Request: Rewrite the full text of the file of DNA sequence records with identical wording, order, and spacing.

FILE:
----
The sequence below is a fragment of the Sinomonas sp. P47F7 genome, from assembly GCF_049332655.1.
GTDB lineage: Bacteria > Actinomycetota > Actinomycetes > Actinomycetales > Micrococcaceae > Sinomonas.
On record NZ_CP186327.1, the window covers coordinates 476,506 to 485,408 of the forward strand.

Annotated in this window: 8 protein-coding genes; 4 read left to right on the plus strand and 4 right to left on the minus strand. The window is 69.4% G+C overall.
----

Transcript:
The sequence below is a fragment of the Sinomonas sp. P47F7 genome, from assembly GCF_049332655.1.
GTDB lineage: Bacteria > Actinomycetota > Actinomycetes > Actinomycetales > Micrococcaceae > Sinomonas.
On record NZ_CP186327.1, the window covers coordinates 476,506 to 485,408 of the forward strand.

Annotated in this window: 8 protein-coding genes; 4 read left to right on the plus strand and 4 right to left on the minus strand. The window is 69.4% G+C overall.